The Newfound Fear of Music Plagiarism: "Blurred Lines"
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The Newfound Fear of Music Plagiarism

The Newfound Fear of Music Plagiarism

Since the 2015 “Blurred Lines” decision,1 finding songwriters Robin Thicke, Pharrell Williams and Clifford Harris, Jr. (aka T.I.) guilty of copyright infringement of Marvin Gaye’s “Got to Give It Up,”2 there has been an increase in fear of plagiarism for music creators due to the uncertainty of the line between inspiration and plagiarism. With the “Blurred Lines” decision being called a “dangerous precedent”3 for basing its decision heavily on the “concept and feel” of the two songs’ similarity (a subjective test)4 rather than identical musical notation or melody (an objective test),5 there is a concern that there will be an increase in music plagiarism cases.


This concern seems to be setting into action with recent plagiarism issues on songs such as Ed Sheeran’s “Photograph,”6 Ariana Grande’s “One Last Time”7 and Led Zeppelin’s “Stairway to Heaven.”8


In light of this, music creators are pushing back and supporting Thicke, Williams and T.I. in the appeal of the case, hoping to overturn the verdict.9


In the August 30, 2016 amicus brief submitted to the Ninth Circuit in support of Thicke, Williams and T.I., over 200 music creators, including artists such as Earth Wind & Fire, members of the band Train and Jennifer Hudson10 argue that the “Blurred Lines” decision will hurt the future of music creation if not overturned.11 “If an artist is not allowed to display his or her musical influences, for fear of legal reprisal, there is very little new music that is going to be created, particularly with the limitations that already naturally exist in songwriting.”12

The creators argue that “[a]ll music is inspired by other music and that “copyright law should not inhibit songwriters from celebrating their influences,” specifically noting that Marvin Gaye himself was known to be influenced by Frank Sinatra, Nat “King” Cole, Ray Charles and others.13


The brief states that “in typical music copyright cases – at least successful ones – the two works share the same (or at least similar) sequence of pitches, with the same (or at least similar) rhythms, set to the same chords.”14 The music creators argue that this case is “unique in that the two works at issue do not have similar melodies,” nor do the the two songs share a single melodic phrase.15 To avoid a fate of increased plagiarism cases, music creators advocate for a bright line in music copyright, stating that there is legal clarity in film, television and book copyrighting cases and music should be no different.16 The brief goes on to argue that a line needs to be determined “which will weed out the protectable elements from the un-protectable elements.”17 This is especially important because musicians are more restricted than filmmakers and authors, as there are a limited number of notes and chords available to a composer.18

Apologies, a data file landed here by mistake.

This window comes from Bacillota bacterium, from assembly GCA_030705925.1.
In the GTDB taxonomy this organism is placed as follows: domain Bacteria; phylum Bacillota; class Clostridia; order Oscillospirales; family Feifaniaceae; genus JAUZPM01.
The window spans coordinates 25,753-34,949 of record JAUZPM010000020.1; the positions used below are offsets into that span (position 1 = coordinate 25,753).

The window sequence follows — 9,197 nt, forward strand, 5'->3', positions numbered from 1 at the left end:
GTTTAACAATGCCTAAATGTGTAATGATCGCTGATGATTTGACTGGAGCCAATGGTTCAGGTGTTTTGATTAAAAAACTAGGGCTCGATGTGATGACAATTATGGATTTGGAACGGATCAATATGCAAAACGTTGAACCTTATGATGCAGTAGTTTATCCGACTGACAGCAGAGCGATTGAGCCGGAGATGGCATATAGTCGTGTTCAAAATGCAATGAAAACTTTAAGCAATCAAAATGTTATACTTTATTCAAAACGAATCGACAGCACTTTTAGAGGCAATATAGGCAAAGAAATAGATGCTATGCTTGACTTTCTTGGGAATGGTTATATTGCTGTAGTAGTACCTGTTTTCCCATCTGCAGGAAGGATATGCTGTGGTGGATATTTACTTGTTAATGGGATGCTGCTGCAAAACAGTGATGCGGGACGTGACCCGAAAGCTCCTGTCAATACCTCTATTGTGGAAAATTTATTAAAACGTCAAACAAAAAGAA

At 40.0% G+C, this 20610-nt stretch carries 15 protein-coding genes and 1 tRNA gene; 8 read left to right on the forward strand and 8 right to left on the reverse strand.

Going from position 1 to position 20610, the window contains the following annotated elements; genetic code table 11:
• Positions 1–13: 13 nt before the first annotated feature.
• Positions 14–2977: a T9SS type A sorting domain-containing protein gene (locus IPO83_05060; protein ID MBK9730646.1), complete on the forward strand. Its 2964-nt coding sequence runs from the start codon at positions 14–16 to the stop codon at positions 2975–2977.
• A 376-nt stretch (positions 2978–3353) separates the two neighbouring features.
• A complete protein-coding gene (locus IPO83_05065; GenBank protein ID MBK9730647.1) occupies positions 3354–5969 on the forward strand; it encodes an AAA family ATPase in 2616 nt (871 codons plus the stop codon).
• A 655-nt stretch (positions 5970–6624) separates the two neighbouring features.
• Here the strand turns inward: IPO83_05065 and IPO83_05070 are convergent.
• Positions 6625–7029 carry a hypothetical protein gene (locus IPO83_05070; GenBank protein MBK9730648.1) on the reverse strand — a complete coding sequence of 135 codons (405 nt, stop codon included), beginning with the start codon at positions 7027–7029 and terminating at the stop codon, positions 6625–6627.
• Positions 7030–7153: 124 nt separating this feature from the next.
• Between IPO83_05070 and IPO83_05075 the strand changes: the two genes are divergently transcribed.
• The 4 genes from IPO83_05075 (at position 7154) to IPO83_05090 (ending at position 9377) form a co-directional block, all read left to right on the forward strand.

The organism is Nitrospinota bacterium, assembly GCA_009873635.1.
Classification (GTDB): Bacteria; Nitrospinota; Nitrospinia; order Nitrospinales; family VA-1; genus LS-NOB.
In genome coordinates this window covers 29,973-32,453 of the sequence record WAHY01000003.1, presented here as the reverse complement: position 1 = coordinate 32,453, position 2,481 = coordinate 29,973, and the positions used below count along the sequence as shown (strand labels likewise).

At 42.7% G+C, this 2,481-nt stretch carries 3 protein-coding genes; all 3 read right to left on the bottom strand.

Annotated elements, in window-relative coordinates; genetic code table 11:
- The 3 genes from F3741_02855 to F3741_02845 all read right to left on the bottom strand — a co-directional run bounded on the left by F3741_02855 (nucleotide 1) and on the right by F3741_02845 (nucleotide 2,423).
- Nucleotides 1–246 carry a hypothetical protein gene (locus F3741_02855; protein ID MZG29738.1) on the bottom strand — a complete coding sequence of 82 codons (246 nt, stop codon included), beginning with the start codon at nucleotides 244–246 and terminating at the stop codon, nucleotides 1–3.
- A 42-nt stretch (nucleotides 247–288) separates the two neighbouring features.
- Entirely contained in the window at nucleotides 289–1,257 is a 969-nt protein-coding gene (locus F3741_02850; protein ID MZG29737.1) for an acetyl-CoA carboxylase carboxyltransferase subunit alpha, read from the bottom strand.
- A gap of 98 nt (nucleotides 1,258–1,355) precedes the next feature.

A separate brief submitted to the Ninth Circuit by numerous musicologists in support of a reversal states that this decision is likely to curtail music creativity, which is what copyright protection was designed to incentivize.19 Strong support from the music industry is firmly encouraging a bright line in music copyright and the “Blurred Lines” appeal may be the way it comes about.

  1. Williams v. Brideport Music, Inc., CV13–06004 JAK (AGRx), 2015 WL 4479500, at *1 (C.D. Cal. July 14, 2015).

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  11. Brief of Amici Curiae 212 Songwriters, Composers, Musicians, and Producers in Support of Appellants, Williams v. Gaye, Civ.-13-06004-JAK (AGRx), 2016 WL 4592129 (C.D. Cal. July 14, 2015) (Nos. 15-56880, 16-55089, 16-55626).

  12. Id. at *10.

  13. Id.

  14. Id at *2.

  15. Id.

  16. Id at *11.

  17. Id.

  18. Id.

  19. [].

Nicole Manganiello

Nicole Manganiello is a second-year J.D. Candidate at Fordham University School of Law and a staff member of the Fordham Intellectual Property, Media & Entertainment Law Journal.